Our path to this isolated beach started in Vallarta, where we were met by Luis, the team’s biologist. We drove down the highway, marveling at how closely jungle rimmed the modern city, and then along a deeply rutted red-dirt road with rocks so sharp we punctured two tires before reaching camp. There we joined the rest of the team. Tents were set up on the beach, well above the tide line, and there was a firepit, a latrine, and an outdoor kitchen with enormous pots, beat-up tin plates and a few utensils, and massive carboys filled with drinking water. A ways down the strand there were rectangular fenced-off patches, one with rows of upside-down blue buckets on the sand. This was the sanctuary, where eggs we found at night would be reburied, safe from the hueveros. With our help, Luis would record data on each nest—time and location found (with weather and moon conditions), date and number of eggs laid, number reburied (in rare cases, an egg broke before it could be safely ensconced in its new home), depth of burial, date hatched, number of live hatchlings, number of infertile or deformed eggs, and so on. We’d keep watch on the nests whenever we weren’t sleeping or patrolling. Every morning, Luis would tell us whether any nests might start to hatch that day, and which ones to keep a special eye on. And we would shepherd the tiny hatchlings as they struggled against sun, wind, and would-be predators on their slow crawl to the sea. Fighting off the impulse to intervene too much was always tough—why not just pick them up and put them in the water, give the little guys a break? It’s so far, the sand is so hot, they are so impossibly weak and small. But Luis says no, you can shoo a gull away, or turn a hatchling around if it starts heading in the wrong direction, but no more than that. To do more would not be in their interest; the weakest ones would never make it anyway. This seems unnecessarily hard-hearted, though I know he is right: we interfere too much with nature, to its great detriment, and even when we mean well, unintended consequences can arise that make things worse. So this too becomes data, the number of hatchlings from each nest that never reach the water.

The first night we find neither turtles nor nesting signs, and are disappointed. The excitement of being up all night, something most of us haven’t done since college days (longer ago than we’d care to admit, at least in my case), has worn off and now we are just grumpy. Sleeping in the daytime is hard, the cold Pacific is nothing like our comfy showers back at home, and the night’s strong winds have blown sand into every crevice of our underwear. We sleep anyway, and wake mid-afternoon to the smell of coffee. It’s a perfect sunny day, and after breakfast we dunk ourselves in the ocean, not really caring how clean we get. Tonight, we tell each other, we will get lucky!

That night again we don’t see any turtles, but we do find a fresh nest, undisturbed by poachers. After laying her eggs, the turtle smooths the sand atop the nest with her shell and legs to camouflage it, but it’s not that hard to recognize once you know what to look for. We excavate cautiously with bare fingers, digging up the eggs and handing each precious, leathery orb to Luis. They look like yellowed ping-pong balls, heavy with their priceless cargo. One of us records the data, and Luis counts the eggs. When we have them all, we fill in the hole with sand and brush away the traces of our intervention. It’s all we can do not to run at top speed down the beach to the sanctuary, but we get in the truck and navigate the rough road back to camp. I cradle the sack of eggs in my lap, hardly daring to breathe whenever Luis hits a rut or an unexpected rock—there are no streetlights, and not much of a moon, so the going is slow and painstaking. When we finally arrive, we pour out of the truck and shout with glee to the others that we’ve got eggs! Everyone comes to see, and to help us bury them in our protected space. We write them in the data book, proud and satisfied.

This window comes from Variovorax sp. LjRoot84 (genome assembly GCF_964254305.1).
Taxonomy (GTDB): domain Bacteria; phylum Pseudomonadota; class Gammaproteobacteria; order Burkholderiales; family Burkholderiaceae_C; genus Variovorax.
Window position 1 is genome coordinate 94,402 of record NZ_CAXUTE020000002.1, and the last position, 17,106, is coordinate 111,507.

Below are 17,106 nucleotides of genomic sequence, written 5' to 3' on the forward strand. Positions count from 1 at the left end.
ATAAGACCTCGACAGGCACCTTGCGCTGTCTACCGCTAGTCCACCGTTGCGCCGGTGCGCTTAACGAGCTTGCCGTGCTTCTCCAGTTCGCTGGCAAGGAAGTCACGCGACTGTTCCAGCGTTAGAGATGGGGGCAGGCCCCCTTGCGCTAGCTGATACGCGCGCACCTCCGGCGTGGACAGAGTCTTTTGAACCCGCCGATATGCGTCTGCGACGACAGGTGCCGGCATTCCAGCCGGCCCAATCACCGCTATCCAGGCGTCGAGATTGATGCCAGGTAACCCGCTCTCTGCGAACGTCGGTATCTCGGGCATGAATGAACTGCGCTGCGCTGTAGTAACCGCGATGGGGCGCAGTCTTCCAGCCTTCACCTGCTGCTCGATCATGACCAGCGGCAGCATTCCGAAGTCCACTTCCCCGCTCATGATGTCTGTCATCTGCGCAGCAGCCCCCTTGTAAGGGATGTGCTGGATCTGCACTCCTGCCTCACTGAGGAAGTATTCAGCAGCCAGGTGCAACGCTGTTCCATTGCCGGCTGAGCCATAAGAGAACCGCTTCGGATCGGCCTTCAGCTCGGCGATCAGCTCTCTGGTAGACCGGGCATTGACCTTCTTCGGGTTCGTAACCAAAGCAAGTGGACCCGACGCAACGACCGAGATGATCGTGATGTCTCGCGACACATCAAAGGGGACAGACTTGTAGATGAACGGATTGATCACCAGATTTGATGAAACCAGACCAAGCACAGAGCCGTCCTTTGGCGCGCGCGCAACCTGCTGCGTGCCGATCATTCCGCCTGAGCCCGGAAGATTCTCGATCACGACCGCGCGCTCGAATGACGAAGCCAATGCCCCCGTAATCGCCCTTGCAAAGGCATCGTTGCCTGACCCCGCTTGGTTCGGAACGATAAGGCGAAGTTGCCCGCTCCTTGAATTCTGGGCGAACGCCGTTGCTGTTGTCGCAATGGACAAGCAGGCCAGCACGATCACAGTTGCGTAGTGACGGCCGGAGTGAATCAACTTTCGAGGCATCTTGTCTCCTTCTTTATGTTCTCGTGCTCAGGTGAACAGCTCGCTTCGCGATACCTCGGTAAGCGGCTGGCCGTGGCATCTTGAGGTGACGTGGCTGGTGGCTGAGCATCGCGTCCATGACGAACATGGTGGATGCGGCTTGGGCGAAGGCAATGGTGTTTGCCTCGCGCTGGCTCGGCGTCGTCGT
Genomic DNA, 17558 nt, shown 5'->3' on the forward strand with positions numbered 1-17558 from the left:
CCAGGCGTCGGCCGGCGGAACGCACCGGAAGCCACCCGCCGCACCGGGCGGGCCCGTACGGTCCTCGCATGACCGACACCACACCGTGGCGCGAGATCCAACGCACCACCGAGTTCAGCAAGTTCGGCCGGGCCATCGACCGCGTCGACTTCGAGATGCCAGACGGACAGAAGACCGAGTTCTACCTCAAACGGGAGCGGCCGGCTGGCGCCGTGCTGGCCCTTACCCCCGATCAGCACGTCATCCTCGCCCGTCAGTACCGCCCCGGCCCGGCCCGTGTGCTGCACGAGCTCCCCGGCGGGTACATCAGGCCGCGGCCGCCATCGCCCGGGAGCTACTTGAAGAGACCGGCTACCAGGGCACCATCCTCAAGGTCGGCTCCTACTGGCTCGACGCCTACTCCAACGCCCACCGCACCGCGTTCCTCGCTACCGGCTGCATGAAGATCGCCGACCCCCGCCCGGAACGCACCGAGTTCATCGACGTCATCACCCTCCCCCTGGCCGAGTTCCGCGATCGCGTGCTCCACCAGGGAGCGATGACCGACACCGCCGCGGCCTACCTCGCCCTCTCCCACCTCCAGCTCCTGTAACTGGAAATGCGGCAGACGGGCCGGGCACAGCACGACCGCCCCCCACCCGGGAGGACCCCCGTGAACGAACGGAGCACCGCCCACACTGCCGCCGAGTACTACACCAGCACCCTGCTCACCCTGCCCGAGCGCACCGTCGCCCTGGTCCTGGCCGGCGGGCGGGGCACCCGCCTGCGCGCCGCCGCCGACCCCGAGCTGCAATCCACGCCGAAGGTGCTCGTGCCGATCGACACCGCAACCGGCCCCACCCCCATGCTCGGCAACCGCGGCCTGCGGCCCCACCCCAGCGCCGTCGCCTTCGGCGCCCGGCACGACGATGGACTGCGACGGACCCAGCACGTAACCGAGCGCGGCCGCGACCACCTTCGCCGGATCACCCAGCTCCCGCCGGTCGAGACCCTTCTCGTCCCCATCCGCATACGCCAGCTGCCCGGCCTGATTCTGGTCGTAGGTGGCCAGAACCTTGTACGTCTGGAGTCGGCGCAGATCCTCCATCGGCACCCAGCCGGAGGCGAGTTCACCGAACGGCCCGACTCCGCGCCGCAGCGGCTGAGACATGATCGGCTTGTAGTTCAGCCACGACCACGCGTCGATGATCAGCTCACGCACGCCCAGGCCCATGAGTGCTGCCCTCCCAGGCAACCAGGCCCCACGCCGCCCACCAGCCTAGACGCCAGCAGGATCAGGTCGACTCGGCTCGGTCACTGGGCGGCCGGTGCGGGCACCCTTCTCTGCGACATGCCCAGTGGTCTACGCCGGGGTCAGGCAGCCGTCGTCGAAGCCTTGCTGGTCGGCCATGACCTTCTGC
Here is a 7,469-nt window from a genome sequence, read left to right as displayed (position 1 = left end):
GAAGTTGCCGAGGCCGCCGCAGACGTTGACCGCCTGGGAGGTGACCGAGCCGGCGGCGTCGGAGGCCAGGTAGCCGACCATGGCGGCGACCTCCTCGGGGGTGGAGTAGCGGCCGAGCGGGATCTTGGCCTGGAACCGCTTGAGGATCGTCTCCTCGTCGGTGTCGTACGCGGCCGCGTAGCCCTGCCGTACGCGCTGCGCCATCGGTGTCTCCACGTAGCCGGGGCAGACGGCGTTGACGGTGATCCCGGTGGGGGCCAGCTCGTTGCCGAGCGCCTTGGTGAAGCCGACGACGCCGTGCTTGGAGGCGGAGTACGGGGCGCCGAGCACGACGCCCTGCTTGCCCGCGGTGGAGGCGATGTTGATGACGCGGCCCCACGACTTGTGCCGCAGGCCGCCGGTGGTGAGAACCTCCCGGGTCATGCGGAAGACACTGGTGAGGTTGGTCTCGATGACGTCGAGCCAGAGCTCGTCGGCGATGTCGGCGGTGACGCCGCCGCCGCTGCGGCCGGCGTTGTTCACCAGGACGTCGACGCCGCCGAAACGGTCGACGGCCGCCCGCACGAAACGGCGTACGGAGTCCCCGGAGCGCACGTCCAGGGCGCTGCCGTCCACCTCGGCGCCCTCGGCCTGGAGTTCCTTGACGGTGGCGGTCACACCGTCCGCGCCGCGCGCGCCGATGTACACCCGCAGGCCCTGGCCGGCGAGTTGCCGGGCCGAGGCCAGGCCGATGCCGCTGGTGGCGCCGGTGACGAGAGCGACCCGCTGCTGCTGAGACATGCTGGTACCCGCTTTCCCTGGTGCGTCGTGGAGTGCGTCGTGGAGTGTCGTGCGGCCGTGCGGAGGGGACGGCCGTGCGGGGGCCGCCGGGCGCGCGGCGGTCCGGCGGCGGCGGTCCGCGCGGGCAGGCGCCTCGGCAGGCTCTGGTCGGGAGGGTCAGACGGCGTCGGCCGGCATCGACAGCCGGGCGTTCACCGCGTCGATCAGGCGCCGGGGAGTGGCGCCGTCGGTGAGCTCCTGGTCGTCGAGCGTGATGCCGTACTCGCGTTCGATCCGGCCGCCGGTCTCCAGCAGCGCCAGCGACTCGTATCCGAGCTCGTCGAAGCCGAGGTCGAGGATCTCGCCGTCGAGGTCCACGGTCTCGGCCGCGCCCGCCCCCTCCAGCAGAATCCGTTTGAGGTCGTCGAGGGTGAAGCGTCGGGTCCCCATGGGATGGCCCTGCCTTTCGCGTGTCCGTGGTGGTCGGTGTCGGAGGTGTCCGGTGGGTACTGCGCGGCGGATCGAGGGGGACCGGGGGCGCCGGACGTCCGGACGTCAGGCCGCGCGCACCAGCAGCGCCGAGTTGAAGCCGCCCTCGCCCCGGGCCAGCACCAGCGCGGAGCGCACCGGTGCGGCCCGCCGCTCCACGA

The next day we have incredible fortune. Late in the afternoon, we’re driving back to camp from a water run, more than a little tired and cranky. A burst of sand erupts from the strand to our right, and Luis squeals the truck to a sudden halt. “Tortuga,” he says.

She’s just getting started, digging patiently through the hot dry sand. He cautions us to stay back till she begins to lay, at which point she will be implacable and we can approach without fear of causing her to abort. Soon the sand she tosses to each side is heavier and darker, indicating that she’s nearly reached the proper depth. Time drags and flies at once, as we are torn between desire to retrieve the precious eggs and amazement at our proximity to this creature. Finally, the sand stops flying, she positions herself atop the hole, and eggs begin to drop. Now we can tag and measure her, which we do at Luis’ precise instruction. When the nest’s about half full, she stops laying and sweeps sand across in broad, half-circle strokes. It seems a little crazy to make her go to all the effort when we’re going to dig the nest up immediately, but Luis is firm, insisting that this is the way. Only after she begins the trek back to the water are we allowed our turn to dig. Pros now, after last night, we unearth each globe tenderly and with respect. We record and count, fill in the nest, and head back to camp. Again, the bag of eggs rests in my lap, heavy as dreams and light as hope. I close my eyes and whisper to the turtle, deep somewhere in dark ocean and lost to her future babies. Thank you for these gifts, I tell her. Thank you for your perseverance despite our disregard and cruelty. May we now prove worthy to receive what you have given.